Understanding Clinicians’ Requirements, Perception and Acceptance of Clinical Decision Support Systems: User Study for Implementation of Sepsis Best Practice Advisory in General Paediatric Care
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Clinicians are faced with ever-increasing patient data as well as medical evidence which are all required for them to make the best possible decisions. Clinical Decision Support Systems (CDSS) are widely used to support clinicians’ information processing and decision making. However, clinicians as end users are hardly involved in the design and development of these decision support tools. In addition, some of these CDSS designs and processes are not properly implemented to fit into the clinicians’ workflow. The study specifically investigated clinicians’ decision-making regarding Sepsis, design and workflow requirements as well as their perception and acceptance of the Sepsis best practice advisory (BPA). Sepsis is a life-threatening disease, and it is important to identify early manifestations rapidly and reliably for timely interventions as every hour of delay increases mortality by 5-10% (37). The aim was to identify the factors that can aid the implementation of the CDSS such that there is no reduced or incorrect usage and interference with clinicians’ decision making. Successful implementation of the CDSS can further improve patient’s safety especially with regards to Sepsis care. The study was in two phases, a user interview and a moderated usability testing. Both phases were qualitative studies obtaining data from a total of 13 participants from a target population of clinicians working in the general paediatrics unit of the hospital. Decision ladders from control task analysis (ConTa) and cognitive work analysis (CWA) were used to model clinicians’ decision making and the support provided by the Sepsis BPA. The unified theory of acceptance and use of technology (UTUAT) was used to measure clinicians’ satisfaction and acceptance of the tool. The first phase of the study discovered the general experience, knowledge, challenges caring for patients with Sepsis as well as experiences with CDSS and clinicians’ projections or expectations of the Sepsis BPA. Key findings were translated into user requirements which were checked against the minimum viable product (MVP) of the Sepsis BPA and recommendations provided. The second phase discovered particular design feedback and usability issues on the MVP with more recommendations provided. The UTAUT survey results showed highly positive feedback on satisfaction, acceptance and intentions of clinicians to use the Sepsis BPA.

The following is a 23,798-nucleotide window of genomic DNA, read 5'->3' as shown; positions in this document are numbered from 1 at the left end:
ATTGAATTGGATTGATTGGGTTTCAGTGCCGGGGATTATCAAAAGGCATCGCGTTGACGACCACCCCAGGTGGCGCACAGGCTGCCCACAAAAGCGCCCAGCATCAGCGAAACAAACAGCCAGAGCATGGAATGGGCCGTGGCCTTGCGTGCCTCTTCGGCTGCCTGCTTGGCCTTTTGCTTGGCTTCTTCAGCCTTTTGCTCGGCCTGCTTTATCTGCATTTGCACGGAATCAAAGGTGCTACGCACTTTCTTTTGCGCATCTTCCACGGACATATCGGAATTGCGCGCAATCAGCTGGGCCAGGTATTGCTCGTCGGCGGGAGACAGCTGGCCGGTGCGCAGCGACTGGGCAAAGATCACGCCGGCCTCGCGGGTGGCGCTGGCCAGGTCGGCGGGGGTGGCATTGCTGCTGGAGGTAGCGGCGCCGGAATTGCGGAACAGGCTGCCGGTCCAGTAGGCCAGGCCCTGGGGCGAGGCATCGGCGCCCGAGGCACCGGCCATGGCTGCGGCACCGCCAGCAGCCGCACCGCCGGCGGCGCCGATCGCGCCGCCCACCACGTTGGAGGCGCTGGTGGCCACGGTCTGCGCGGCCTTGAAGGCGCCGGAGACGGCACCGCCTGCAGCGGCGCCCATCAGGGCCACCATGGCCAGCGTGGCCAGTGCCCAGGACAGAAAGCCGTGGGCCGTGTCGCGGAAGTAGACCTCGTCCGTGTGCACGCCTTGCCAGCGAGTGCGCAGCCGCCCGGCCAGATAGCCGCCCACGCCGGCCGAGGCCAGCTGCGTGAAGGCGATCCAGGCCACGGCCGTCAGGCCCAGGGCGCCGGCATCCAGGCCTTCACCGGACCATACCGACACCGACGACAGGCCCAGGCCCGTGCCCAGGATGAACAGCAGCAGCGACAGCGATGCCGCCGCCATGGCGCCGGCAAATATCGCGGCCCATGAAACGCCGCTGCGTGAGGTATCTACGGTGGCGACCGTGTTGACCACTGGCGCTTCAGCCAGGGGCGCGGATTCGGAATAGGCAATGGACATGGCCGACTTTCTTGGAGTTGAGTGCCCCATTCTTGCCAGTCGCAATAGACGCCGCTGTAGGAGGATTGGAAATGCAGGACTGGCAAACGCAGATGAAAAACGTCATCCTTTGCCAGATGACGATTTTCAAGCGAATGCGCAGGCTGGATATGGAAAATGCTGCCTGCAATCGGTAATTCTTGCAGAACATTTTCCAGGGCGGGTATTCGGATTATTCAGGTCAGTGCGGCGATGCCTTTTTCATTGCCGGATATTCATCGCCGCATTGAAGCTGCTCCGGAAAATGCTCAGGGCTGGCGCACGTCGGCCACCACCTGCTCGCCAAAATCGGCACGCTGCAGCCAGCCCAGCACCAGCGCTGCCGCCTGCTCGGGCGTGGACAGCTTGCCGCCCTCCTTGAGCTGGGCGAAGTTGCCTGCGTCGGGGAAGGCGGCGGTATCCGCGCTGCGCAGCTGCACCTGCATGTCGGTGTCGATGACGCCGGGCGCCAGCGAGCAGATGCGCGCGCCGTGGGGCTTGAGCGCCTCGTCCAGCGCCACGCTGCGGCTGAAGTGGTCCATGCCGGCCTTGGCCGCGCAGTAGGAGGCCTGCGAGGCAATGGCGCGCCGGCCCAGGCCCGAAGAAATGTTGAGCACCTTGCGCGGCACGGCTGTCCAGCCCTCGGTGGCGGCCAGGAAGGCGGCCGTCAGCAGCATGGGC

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Olamide Olatoye (2021). Understanding Clinicians’ Requirements, Perception and Acceptance of Clinical Decision Support Systems: User Study for Implementation of Sepsis Best Practice Advisory in General Paediatric Care. UWSpace. http://hdl.handle.net/10012/16966